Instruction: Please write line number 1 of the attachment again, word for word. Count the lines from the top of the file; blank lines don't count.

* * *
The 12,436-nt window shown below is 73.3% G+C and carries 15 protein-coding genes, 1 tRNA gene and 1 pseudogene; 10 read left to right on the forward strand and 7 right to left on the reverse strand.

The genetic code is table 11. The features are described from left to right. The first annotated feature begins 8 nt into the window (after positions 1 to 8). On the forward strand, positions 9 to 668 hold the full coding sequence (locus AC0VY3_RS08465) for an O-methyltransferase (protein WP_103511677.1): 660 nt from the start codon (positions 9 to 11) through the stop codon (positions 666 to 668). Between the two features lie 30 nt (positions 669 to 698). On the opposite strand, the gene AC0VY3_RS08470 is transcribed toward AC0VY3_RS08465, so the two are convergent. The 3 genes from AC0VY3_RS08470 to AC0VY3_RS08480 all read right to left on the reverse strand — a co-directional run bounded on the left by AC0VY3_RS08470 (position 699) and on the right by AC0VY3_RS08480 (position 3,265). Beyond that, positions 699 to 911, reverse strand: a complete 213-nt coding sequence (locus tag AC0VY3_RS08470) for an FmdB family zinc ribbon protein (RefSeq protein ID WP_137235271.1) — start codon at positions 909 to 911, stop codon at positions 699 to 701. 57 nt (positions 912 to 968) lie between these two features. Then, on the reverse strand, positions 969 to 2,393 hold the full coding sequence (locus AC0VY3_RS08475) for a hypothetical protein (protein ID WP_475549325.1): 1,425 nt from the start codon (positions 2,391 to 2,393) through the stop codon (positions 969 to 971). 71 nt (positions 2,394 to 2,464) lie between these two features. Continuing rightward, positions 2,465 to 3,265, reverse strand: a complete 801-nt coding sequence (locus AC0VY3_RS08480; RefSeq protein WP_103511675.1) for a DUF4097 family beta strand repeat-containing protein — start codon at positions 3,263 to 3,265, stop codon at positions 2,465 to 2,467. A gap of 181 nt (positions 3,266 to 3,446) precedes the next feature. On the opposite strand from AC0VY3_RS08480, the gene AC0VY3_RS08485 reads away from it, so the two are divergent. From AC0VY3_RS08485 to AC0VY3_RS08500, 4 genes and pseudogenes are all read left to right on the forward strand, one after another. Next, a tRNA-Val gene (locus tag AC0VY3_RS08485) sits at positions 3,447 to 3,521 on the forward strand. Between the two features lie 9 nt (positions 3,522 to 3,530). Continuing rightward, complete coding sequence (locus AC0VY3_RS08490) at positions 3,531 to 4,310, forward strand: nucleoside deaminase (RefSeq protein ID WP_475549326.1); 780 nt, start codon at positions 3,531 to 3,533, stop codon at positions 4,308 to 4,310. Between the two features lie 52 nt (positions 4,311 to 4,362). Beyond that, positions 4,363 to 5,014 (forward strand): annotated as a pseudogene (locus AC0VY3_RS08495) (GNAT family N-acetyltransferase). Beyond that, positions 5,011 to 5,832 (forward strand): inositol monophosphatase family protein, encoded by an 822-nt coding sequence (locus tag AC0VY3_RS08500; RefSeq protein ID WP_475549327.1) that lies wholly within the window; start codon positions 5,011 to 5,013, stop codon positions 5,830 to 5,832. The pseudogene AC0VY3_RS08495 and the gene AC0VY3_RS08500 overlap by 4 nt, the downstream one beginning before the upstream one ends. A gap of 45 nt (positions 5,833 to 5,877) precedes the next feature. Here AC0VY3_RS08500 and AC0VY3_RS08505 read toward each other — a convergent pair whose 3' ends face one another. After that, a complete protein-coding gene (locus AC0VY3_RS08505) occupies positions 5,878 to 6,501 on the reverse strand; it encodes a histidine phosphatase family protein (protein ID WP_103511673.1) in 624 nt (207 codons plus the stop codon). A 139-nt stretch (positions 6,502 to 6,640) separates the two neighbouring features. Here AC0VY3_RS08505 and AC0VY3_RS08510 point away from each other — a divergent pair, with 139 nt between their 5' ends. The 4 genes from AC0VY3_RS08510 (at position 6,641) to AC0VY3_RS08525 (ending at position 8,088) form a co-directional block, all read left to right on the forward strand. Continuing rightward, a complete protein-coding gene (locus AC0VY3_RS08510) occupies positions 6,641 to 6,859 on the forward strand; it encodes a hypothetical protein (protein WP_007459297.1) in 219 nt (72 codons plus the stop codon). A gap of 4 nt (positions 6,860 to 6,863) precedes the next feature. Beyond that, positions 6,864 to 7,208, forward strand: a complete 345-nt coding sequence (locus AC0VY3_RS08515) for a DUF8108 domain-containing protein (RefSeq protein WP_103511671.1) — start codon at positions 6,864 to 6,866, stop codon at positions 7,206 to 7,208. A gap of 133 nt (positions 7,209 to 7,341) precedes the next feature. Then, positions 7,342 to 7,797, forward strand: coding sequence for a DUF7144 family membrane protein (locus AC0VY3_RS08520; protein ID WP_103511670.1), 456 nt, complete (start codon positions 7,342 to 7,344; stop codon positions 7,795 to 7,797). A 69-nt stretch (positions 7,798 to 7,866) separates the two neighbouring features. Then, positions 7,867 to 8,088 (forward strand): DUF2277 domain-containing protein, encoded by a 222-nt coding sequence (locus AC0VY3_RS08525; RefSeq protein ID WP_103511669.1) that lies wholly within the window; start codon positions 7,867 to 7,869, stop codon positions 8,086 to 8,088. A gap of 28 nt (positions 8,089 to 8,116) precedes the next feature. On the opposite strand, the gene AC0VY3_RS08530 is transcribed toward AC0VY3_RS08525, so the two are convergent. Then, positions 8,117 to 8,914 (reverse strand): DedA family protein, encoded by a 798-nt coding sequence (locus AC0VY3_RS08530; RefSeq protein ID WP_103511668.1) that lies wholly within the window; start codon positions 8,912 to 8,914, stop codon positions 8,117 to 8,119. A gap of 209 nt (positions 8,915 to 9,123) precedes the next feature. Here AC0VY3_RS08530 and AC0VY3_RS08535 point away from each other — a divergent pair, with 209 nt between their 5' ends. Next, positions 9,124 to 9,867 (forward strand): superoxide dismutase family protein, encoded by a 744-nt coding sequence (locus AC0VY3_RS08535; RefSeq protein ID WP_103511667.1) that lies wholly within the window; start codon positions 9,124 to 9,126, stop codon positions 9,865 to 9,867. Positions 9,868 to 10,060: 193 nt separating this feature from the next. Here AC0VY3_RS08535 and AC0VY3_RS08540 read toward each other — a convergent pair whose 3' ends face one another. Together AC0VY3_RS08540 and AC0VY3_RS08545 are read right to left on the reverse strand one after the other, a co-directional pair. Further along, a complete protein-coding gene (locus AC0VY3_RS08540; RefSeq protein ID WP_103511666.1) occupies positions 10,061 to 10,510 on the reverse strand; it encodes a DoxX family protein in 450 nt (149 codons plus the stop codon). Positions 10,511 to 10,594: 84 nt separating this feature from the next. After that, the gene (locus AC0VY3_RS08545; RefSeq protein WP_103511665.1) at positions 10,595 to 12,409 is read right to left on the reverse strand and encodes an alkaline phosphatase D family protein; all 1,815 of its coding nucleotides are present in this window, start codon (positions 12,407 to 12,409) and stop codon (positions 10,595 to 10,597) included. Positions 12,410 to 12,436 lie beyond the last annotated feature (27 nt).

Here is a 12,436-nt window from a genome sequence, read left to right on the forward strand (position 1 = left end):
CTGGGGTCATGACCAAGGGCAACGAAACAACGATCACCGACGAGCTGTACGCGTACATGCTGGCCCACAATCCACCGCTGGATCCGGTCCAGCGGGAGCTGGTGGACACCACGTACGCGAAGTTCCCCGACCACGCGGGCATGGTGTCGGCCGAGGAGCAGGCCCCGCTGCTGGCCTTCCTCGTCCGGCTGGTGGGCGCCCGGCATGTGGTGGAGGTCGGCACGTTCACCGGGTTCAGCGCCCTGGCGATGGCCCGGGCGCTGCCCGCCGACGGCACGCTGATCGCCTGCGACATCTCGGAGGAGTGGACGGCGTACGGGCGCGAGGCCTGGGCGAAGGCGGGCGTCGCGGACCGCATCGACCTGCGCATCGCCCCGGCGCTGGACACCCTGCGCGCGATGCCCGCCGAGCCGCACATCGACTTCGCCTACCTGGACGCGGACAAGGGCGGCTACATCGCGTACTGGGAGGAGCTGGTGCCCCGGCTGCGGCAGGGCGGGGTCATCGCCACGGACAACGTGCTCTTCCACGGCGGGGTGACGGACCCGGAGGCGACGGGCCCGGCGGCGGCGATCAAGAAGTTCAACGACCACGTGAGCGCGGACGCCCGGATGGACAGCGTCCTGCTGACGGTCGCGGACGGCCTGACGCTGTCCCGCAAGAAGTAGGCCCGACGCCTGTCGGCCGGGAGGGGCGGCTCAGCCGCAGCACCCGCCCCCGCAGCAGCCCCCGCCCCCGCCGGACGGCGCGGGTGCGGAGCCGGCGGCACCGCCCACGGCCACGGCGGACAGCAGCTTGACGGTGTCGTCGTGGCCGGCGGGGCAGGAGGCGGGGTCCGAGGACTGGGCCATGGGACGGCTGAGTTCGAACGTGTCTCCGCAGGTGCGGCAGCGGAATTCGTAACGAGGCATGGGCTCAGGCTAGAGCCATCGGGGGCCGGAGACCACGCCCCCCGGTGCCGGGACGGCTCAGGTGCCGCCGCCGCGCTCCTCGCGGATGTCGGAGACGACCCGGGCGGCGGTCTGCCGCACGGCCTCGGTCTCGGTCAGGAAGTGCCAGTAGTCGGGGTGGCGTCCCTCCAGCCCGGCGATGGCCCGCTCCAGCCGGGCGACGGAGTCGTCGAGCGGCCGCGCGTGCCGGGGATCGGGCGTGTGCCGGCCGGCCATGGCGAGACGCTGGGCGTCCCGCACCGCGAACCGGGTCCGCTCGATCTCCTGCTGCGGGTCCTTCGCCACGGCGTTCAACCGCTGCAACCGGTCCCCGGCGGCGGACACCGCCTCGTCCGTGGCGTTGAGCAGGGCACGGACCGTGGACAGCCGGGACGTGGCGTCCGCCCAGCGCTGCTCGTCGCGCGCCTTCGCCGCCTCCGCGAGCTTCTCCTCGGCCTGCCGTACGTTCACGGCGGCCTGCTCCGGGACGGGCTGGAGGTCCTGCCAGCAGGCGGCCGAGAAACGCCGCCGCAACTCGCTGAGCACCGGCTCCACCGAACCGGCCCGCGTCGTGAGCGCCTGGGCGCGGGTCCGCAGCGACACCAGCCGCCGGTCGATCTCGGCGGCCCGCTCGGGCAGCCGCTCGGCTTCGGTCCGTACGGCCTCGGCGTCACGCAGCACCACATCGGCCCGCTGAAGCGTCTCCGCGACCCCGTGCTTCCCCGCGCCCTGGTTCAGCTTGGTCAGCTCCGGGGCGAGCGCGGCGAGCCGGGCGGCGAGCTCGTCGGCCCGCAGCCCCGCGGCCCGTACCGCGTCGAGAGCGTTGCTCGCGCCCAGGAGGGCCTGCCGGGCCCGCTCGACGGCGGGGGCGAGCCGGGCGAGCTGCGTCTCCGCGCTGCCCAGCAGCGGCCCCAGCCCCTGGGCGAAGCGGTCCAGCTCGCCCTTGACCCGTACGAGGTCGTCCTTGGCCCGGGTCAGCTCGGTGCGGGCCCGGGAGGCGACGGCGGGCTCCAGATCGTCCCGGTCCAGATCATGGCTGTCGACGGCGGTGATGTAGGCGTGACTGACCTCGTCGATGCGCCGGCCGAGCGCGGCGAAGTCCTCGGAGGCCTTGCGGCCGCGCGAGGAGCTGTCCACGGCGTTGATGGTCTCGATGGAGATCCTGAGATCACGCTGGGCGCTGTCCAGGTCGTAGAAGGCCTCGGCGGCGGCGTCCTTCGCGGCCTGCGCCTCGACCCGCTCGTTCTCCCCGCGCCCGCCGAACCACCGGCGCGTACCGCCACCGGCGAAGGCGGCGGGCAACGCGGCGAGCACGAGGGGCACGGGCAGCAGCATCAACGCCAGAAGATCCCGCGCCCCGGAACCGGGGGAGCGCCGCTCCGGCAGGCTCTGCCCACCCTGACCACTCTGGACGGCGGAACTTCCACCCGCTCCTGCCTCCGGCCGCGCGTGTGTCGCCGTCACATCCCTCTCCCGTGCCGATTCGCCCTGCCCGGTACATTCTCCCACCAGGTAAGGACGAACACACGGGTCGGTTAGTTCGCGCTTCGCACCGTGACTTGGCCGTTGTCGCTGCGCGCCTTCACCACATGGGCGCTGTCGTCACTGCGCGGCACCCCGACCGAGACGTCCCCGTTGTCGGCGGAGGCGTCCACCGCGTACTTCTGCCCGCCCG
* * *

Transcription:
The 12,436-nt window shown below is 73.3% G+C and carries 15 protein-coding genes, 1 tRNA gene and 1 pseudogene; 10 read left to right on the forward strand and 7 right to left on the reverse strand.